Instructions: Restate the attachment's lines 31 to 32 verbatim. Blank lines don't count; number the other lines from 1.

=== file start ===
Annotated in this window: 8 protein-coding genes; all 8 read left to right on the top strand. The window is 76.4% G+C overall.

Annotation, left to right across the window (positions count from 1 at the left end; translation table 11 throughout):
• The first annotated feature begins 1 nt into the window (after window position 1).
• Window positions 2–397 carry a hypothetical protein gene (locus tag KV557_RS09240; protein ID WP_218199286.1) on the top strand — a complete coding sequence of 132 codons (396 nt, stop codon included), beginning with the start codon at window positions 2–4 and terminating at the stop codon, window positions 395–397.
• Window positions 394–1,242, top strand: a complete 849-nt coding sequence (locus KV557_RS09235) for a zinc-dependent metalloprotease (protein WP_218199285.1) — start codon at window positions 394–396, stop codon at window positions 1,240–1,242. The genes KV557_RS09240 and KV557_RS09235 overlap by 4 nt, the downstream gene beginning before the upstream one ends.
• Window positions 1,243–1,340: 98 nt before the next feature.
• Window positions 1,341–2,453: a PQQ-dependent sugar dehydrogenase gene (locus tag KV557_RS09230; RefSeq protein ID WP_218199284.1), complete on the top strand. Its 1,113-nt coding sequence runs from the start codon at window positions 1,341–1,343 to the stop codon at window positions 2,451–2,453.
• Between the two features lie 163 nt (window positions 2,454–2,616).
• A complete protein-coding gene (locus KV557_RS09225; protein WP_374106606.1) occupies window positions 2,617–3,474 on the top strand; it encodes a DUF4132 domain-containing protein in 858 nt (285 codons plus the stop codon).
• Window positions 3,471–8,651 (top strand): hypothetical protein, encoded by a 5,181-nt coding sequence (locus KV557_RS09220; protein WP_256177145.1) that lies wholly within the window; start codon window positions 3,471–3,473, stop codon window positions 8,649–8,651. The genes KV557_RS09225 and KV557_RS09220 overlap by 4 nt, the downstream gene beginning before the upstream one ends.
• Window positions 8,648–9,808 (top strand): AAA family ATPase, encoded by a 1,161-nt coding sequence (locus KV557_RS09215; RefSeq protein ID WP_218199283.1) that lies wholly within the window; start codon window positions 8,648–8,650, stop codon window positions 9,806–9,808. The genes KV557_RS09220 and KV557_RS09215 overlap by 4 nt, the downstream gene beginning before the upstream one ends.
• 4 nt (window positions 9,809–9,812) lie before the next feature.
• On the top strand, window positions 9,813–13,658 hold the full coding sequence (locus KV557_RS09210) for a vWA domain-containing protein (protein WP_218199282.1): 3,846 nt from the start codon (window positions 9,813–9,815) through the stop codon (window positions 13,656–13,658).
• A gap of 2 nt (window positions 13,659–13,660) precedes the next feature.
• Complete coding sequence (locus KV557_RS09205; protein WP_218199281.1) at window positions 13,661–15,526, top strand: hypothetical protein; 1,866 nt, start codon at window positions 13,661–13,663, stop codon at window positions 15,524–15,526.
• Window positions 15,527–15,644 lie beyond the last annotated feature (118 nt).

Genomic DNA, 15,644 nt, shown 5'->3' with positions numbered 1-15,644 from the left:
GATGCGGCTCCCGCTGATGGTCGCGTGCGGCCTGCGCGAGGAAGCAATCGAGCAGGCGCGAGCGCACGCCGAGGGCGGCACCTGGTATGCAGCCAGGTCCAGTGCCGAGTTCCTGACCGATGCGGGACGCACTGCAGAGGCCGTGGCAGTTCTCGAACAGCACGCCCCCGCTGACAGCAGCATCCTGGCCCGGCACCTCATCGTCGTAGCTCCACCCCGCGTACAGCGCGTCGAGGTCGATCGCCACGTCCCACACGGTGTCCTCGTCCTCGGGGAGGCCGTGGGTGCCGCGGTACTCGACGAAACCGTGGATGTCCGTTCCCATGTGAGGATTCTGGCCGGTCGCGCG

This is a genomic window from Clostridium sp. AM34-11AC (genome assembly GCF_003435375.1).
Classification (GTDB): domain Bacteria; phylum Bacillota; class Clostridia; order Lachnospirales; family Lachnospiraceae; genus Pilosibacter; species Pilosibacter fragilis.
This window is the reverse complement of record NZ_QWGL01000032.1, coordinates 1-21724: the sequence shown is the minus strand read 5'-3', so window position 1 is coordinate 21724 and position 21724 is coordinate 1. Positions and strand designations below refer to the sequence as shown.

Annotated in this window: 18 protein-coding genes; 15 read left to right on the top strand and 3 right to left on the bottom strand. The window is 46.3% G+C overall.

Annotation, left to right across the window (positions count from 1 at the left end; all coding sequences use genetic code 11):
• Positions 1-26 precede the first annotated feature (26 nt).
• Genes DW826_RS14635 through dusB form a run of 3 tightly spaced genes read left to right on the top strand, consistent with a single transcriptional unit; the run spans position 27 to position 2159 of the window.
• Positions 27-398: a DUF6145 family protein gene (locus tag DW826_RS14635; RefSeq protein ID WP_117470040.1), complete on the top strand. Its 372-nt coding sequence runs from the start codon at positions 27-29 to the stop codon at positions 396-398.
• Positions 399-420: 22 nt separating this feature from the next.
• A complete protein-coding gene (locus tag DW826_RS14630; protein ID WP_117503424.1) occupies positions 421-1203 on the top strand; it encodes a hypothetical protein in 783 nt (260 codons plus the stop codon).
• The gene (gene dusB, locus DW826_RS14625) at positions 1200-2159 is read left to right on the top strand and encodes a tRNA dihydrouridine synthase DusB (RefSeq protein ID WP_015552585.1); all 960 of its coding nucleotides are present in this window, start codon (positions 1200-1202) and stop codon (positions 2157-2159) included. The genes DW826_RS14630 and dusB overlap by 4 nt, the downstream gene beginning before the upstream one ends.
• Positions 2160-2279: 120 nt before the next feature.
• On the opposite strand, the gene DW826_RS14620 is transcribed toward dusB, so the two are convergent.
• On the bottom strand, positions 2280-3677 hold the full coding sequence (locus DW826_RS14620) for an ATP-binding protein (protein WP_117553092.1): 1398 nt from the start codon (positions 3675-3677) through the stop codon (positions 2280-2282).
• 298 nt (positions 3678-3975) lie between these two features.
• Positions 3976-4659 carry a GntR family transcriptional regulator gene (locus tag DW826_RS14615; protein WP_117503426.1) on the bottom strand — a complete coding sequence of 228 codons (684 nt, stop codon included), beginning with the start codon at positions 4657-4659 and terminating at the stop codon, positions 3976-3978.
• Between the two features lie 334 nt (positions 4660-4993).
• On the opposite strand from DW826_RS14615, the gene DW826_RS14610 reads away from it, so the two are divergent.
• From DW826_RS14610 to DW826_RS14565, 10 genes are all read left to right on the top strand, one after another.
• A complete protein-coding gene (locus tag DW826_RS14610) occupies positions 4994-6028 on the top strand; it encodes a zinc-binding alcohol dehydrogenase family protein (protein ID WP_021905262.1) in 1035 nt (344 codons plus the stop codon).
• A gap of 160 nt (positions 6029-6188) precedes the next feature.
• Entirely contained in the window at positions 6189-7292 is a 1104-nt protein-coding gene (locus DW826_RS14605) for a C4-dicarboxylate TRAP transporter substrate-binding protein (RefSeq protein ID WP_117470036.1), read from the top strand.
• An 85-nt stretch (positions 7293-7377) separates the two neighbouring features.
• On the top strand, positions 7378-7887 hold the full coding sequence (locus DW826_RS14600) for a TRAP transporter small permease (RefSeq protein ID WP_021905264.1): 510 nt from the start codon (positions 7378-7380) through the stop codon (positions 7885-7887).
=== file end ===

• On the opposite strand, the gene DW826_RS14620 is transcribed toward dusB, so the two are convergent.
• On the bottom strand, positions 2280-3677 hold the full coding sequence (locus DW826_RS14620) for an ATP-binding protein (protein WP_117553092.1): 1398 nt from the start codon (positions 3675-3677) through the stop codon (positions 2280-2282).